• Other characteristics: “old sinner,” “what did Scrooge care!” (unconcerned about others’ opinions), “decrease the surplus population” (cynical), “Besides— excuse me— I don’t know that.” (willfully ignorant)

We don’t have to use every description of Scrooge. Where should we start? Here’s what we wrote last:

When people spied him and his awkward gait

They headed the other way—they didn’t wait

We can say,

They knew him to be cruel and stingy

Not many words rhyme with “stingy” so we can change the order:

They knew him to be stingy and cruel

What words rhyme with “cruel”?

crewel, dual, duel, fuel, jewel

Maybe we could use “dual” or “jewel.”

They knew him to be stingy and cruel

Gain for him was the crown jewel

In other words, gain was the most important thing to him. Let’s use another word for “gain.” Let’s check the thesaurus.

Exercise: What are some synonyms for “gain”?

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We can use the word “profit”:

They knew him to be stingy and cruel

Profit for him was the crown jewel

Next, we can talk about his hardworking and solitary nature.

He worked hard and wanted to be alone

What words rhyme with “alone”?

Exercise: Find some two-syllable words that rhyme with “alone” and have the strong stress on the second syllable (wS).

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Here are some words that rhyme with “alone”:

atone, bemoan, cologne, condone, cyclone, dethrone, disown, outshone, postpone, trombone, unknown

The word “unknown” might work.

He worked hard and wanted to be alone

He didn’t care if he was quite unknown

Now we should talk about his uncaring and unemotional nature.

He revealed no good and strong emotion

Or,

He couldn’t feel positive emotion

Words that rhyme with “emotion”:

commotion, demotion, devotion, promotion

Let’s change “emotion” to “feelings.”

He didn’t have any good feelings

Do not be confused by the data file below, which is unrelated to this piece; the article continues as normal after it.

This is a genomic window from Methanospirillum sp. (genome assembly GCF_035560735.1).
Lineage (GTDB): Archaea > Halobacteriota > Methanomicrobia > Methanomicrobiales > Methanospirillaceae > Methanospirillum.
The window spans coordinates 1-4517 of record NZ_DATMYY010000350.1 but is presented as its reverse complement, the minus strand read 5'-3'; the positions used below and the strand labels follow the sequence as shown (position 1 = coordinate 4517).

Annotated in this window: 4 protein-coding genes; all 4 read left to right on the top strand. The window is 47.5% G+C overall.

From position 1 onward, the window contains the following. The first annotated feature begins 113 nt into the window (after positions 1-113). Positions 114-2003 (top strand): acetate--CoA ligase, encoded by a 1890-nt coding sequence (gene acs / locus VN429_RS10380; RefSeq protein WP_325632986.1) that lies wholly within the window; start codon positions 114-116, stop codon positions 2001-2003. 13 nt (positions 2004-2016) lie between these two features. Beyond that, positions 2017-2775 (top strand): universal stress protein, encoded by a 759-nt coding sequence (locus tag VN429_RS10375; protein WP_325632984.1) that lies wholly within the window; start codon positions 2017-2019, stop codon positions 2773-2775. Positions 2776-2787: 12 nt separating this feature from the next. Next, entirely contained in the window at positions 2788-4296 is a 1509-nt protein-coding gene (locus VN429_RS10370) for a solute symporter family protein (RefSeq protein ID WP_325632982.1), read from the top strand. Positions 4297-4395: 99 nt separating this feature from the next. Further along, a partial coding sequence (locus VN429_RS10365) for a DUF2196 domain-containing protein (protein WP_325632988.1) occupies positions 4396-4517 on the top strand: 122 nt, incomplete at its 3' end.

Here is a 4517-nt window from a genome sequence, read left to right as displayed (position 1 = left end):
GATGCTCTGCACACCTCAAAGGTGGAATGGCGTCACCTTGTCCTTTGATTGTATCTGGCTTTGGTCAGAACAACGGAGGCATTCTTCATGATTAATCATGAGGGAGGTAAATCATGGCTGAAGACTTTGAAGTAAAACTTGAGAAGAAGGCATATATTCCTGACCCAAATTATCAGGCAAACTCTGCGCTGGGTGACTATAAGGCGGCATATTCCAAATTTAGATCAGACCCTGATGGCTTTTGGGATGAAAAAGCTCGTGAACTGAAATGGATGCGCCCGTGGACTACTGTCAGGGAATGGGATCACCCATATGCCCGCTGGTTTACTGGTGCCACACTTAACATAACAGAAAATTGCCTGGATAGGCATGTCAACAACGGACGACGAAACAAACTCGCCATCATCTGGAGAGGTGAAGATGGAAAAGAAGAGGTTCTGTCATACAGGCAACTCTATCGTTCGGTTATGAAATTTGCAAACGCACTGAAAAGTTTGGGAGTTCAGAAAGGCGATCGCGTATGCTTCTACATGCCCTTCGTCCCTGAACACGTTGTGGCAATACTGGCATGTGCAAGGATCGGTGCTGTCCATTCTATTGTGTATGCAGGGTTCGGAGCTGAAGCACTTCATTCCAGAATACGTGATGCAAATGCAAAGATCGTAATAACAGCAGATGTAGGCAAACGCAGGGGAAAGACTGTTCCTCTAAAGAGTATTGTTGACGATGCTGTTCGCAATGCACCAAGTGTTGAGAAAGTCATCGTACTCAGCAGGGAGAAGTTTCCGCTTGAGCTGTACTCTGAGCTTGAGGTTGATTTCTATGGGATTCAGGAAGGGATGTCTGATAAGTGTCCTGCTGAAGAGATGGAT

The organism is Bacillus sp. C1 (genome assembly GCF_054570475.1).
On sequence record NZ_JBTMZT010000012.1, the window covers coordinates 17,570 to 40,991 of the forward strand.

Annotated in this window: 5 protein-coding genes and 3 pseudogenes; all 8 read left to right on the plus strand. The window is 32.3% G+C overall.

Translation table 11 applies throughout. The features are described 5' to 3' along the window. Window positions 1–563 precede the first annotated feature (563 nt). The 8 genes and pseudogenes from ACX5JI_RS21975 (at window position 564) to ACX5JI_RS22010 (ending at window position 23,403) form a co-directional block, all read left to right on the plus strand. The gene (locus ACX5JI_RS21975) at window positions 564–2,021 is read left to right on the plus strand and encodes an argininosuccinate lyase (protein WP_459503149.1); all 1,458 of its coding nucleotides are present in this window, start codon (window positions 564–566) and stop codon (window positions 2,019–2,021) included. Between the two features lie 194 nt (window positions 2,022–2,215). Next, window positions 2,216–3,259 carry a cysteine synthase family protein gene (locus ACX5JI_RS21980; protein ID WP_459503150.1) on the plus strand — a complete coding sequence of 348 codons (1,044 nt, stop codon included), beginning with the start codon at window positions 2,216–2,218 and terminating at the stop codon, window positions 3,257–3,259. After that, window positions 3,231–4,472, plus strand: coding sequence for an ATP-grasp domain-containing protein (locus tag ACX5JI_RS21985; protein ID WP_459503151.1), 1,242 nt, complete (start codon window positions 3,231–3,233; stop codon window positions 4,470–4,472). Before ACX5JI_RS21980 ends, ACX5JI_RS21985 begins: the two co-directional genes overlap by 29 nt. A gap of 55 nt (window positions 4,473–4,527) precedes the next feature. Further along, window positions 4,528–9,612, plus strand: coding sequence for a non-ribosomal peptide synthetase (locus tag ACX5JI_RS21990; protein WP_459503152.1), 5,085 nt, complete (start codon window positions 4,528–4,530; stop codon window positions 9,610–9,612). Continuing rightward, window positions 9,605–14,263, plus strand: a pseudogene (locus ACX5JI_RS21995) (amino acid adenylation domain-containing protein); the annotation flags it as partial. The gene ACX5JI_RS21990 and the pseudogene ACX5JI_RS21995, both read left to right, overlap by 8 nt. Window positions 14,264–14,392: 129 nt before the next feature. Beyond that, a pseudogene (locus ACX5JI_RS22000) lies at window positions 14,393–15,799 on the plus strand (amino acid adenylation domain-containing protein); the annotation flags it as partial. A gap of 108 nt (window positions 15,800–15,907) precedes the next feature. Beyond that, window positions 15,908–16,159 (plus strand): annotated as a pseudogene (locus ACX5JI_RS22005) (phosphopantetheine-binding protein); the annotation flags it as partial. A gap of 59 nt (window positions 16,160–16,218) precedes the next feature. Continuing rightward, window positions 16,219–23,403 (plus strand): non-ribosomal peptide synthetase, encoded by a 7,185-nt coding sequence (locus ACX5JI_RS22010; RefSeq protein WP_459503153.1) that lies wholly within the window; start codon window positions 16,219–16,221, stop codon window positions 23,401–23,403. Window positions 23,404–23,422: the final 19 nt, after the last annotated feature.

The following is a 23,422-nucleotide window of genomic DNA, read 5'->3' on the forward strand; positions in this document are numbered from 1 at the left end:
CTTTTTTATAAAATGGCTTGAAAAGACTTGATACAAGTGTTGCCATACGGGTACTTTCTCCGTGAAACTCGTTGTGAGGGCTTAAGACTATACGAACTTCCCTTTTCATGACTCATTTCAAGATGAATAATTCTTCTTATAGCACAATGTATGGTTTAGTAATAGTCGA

“Dealings” rhymes with “feelings”:

He didn’t have any good feelings

He was cynical in all of his dealings

Next, we can summarize some of his characteristics:

Hardworking, stingy, and uncaring

What words rhyme with “uncaring”? Here are some two- and three-syllable rhymes:

airing, baring, bearing, blaring, chairing, daring, erring, flaring, glaring, haring, herring, pairing, paring, scaring, sharing, snaring, sparing, squaring, staring, swearing, tearing, waring, wearing childbearing, comparing, declaring, despairing, impairing, preparing, red-herring, repairing, unsparing, overbearing

What words can we use to write the next line of the couplet?

Exercise: Pick out some words from the above rhyming words that might work for the next line.

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Here are some words that might be useful:

daring, erring, glaring, scaring, sharing, sparing, squaring, staring, swearing, wearing comparing, declaring, impairing, preparing, unsparing

We could say,

Hardworking, stingy, and uncaring

Only cared that his accounts were squaring

Or,

Hardworking, stingy, and uncaring

To his debtors he was unsparing

Now we should wrap up the poem. What can we say that will summarize Scrooge’s character?

Scrooge was neither liberal nor merry

Or,

Although Scrooge was obsessed with gain

What words rhyme with “gain”?

Exercise: Find the one-syllable rhymes for “gain” and pick out the ones that might be useful to describe Scrooge.

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Here are some rhymes for “gain”:

bane, blain, brain, cane, chain, crane, deign, drain, fain, fane, feign, grain, Jane, lain, lane, main, mane, pain, pane, plain, plane, rain, reign, rein, sane, seine, skein, slain, sprain, stain, strain, swain, thane, train, twain, vain, vane, vein, wane

We have a lot of good words to choose from. These words might be useful:

bane, brain, cane, chain, main, pain, reign, sane, strain, swain, vain, wane

Although Scrooge was obsessed with gain

His was bound to his money with chains

We have a slight problem. “Chains” is not a perfect rhyme for “gain.” We can use “pain” instead.

And though Scrooge was obsessed with gain

He had very little to show for his pain

Now let’s put it all together and add punctuation.

Scrooge’s blood ran bitter and cold,

And all of his features were old.

He was a hard old raisin, rough and dry;

He was sharp of nose and red of eye;

His blue lips were very sere and thin,

And beneath them hung his meager chin;

When people heard his rasping voice,

They avoided him by simple choice;

When people spied him and his awkward gait,

They headed the other way—they didn’t wait;

They knew him to be stingy and cruel;

Profit for him was the crown jewel;

He didn’t have any good feelings;

He was cynical in all of his dealings;

Hardworking, stingy, and uncaring,

To his debtors he was unsparing;

And though Scrooge was obsessed with gain,

He had very little to show for his pain.

Contents | Chapter 9: Blank Verse